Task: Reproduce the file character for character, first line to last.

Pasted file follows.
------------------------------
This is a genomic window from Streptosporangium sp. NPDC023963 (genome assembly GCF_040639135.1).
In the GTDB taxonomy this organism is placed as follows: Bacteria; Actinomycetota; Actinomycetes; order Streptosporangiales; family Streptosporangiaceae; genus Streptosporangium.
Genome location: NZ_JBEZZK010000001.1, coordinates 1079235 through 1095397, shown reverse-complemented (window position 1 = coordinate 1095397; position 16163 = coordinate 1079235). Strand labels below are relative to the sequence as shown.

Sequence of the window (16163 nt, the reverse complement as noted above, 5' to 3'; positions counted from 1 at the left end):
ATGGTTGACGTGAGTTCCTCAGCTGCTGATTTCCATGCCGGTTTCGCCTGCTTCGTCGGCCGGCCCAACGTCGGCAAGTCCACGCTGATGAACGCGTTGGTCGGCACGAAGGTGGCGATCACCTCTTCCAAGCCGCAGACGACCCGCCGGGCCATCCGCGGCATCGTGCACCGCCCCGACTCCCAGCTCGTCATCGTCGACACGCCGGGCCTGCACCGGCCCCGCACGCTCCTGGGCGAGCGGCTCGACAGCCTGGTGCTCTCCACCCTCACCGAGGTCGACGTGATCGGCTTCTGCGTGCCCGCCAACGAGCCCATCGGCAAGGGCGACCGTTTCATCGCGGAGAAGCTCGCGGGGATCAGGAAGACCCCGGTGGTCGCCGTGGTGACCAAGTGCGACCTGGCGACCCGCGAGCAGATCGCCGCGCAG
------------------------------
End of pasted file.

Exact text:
This is a genomic window from Streptosporangium sp. NPDC023963 (genome assembly GCF_040639135.1).
In the GTDB taxonomy this organism is placed as follows: Bacteria; Actinomycetota; Actinomycetes; order Streptosporangiales; family Streptosporangiaceae; genus Streptosporangium.
Genome location: NZ_JBEZZK010000001.1, coordinates 1079235 through 1095397, shown reverse-complemented (window position 1 = coordinate 1095397; position 16163 = coordinate 1079235). Strand labels below are relative to the sequence as shown.

Sequence of the window (16163 nt, the reverse complement as noted above, 5' to 3'; positions counted from 1 at the left end):
ATGGTTGACGTGAGTTCCTCAGCTGCTGATTTCCATGCCGGTTTCGCCTGCTTCGTCGGCCGGCCCAACGTCGGCAAGTCCACGCTGATGAACGCGTTGGTCGGCACGAAGGTGGCGATCACCTCTTCCAAGCCGCAGACGACCCGCCGGGCCATCCGCGGCATCGTGCACCGCCCCGACTCCCAGCTCGTCATCGTCGACACGCCGGGCCTGCACCGGCCCCGCACGCTCCTGGGCGAGCGGCTCGACAGCCTGGTGCTCTCCACCCTCACCGAGGTCGACGTGATCGGCTTCTGCGTGCCCGCCAACGAGCCCATCGGCAAGGGCGACCGTTTCATCGCGGAGAAGCTCGCGGGGATCAGGAAGACCCCGGTGGTCGCCGTGGTGACCAAGTGCGACCTGGCGACCCGCGAGCAGATCGCCGCGCAG